Climate change made 2011-2020 decade wetter and warmer for India: WMO

In June 2013, India's worst monsoon flooding caused 5,800+ casualties, triggered by heavy rains, mountain snowmelt, and glacial lake outbursts in Uttarakhand.

2023 is set to be the warmest year on record (Photo: National Herald archives)
2023 is set to be the warmest year on record (Photo: National Herald archives)
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PTI

Worsening climate change made the 2011–2020-decade wetter and warmer for India, according to a new report released by the World Meteorological Organisation (WMO) at the UN climate conference on Tuesday.

The Decadal State of the Climate 2011-2020 said the rate of climate change surged alarmingly during the period, which was the warmest decade on record. The decadal report provides a longer-term perspective and compliments the WMO’s annual State of the Global Climate reports.

The provisional annual report for 2023, released at COP28 last week, said 2023 is set to be the warmest year on record.

The WMO, a specialised agency of the United Nations that covers weather, climate and water resources, said it was a "wet decade" over northwest India, Pakistan, China and the southern coast of the Arabian Peninsula.

The occurrence of extreme warm days in the 2011-2020 period was approximately twice the 1961-1990 average in parts of southeast Asia, most of Europe, southern Africa, Mexico and parts of eastern Australia.

Extreme cold has become less frequent with warming global temperatures: extreme cold days and nights in the 2011-2020 period were about 40 per cent below the 1961-1990 average, it said.

India had the worst single flooding episode in a monsoon season in June 2013, when heavy rains, mountain snowmelt and glacial lake outbursts leading to extreme flooding and landslides in Uttarakhand, killing more than 5,800 people, the report said.

Kerala was badly affected by floods in 2018, and in 2019 and 2020, India’s two wettest monsoon seasons in the previous 25 years saw intense and widespread flooding. Over 2000 flood-related deaths were reported in India and neighbouring countries.

Droughts during the 2011-2020 decade had major socioeconomic and humanitarian impacts. In India itself, drought was declared in 11 of its 28 states, leading to severe food and water insecurity; the situation was exacerbated by inequalities in water availability and access to its supply.

Due to substantial crop failures (between 10 per cent and 100 per cent in the districts surveyed) the drought increased the reliance of households on India’s Public Distribution System (PDS) for access to staple food grains. During this drought event, 82 per cent of households in affected areas were at risk of food insecurity.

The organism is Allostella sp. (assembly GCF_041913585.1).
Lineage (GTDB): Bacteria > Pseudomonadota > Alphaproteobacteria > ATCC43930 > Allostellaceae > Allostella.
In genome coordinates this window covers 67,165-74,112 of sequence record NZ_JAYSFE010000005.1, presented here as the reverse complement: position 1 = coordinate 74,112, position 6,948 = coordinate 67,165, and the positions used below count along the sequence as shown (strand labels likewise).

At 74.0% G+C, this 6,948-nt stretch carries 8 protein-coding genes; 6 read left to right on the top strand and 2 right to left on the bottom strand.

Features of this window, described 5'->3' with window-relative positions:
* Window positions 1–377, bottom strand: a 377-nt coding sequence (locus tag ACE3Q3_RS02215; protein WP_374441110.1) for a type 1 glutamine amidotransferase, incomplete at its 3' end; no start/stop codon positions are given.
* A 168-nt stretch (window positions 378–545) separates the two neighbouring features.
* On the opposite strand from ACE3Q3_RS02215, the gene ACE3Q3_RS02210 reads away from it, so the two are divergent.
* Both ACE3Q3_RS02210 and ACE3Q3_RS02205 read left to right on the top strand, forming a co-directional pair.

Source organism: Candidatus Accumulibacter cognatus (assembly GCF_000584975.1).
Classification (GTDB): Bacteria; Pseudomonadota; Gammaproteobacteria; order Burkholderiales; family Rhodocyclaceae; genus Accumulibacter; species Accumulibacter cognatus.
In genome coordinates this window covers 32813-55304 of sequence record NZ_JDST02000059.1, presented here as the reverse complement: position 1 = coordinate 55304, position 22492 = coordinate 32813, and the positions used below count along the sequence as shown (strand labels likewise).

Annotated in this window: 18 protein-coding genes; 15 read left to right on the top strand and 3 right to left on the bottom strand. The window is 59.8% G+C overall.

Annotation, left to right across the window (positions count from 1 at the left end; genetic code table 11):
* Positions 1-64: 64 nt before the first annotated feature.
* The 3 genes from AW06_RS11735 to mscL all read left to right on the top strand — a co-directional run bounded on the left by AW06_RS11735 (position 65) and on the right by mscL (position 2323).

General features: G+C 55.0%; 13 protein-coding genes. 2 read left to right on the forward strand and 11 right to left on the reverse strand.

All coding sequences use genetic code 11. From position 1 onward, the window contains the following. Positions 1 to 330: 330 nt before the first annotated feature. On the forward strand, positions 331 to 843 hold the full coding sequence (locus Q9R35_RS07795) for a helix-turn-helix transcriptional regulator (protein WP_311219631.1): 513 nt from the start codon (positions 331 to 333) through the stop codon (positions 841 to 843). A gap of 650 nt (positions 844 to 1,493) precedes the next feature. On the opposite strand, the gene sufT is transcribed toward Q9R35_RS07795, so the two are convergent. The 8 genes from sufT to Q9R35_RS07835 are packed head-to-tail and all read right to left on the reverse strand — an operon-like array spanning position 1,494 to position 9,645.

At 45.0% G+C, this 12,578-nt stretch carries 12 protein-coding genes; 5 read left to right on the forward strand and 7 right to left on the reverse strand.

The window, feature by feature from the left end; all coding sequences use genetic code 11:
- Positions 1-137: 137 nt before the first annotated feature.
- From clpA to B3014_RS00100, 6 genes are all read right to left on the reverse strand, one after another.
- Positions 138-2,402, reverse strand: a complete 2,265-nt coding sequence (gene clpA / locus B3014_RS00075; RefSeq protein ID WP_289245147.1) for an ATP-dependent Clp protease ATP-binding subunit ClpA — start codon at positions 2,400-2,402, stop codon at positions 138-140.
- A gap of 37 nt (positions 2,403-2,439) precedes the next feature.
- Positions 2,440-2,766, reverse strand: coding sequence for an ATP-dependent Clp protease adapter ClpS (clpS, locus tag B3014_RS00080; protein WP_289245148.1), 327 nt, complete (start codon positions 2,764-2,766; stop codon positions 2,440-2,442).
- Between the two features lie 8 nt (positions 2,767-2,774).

World over, glaciers thinned by around 1 meter per year with long-term repercussions for water supplies for many millions of people, the WMO report said The Antarctic continental ice sheet lost nearly 75 per cent more ice between 2011-2020 than it did in 2001-2010 and the resulting sea level rise will jeopardise the existence of low-lying coastal regions and states in the future, it said.

“Each decade since the 1990s has been warmer than the previous one and we see no immediate sign of this trend reversing. More countries reported record high temperatures than in any other decade,” said WMO Secretary-General Petteri Taalas.

He said the world's oceans are warming faster and the rate of sea level rise has nearly doubled in less than a generation.


The world is losing the race to save the melting glaciers and ice sheets, which is unequivocally driven by greenhouse gas emissions from human activities, he said.

Weather and climate-related events were responsible for nearly 94 per cent of all disaster displacement recorded over the last decade and had a major impact on the progress of global efforts to end hunger, food insecurity, and malnutrition.

The WMO said climate change is "greatly" affecting the likelihood of many extreme events. Virtually every attribution study found that the likelihood of an extreme heat event increased significantly.

Heatwaves were responsible for the highest number of casualties, while tropical cyclones caused the most economic damage.

It said though the number of casualties from extreme events has declined due to improved early warning systems, economic losses have increased.

The 2011-2020 decade was the first since 1950 when there was not a single short-term event with 10,000 deaths or more.

The report said public and private climate finance almost doubled between 2011 and 2020. However, it needs to increase at least seven times by the end of this decade to achieve climate objectives.

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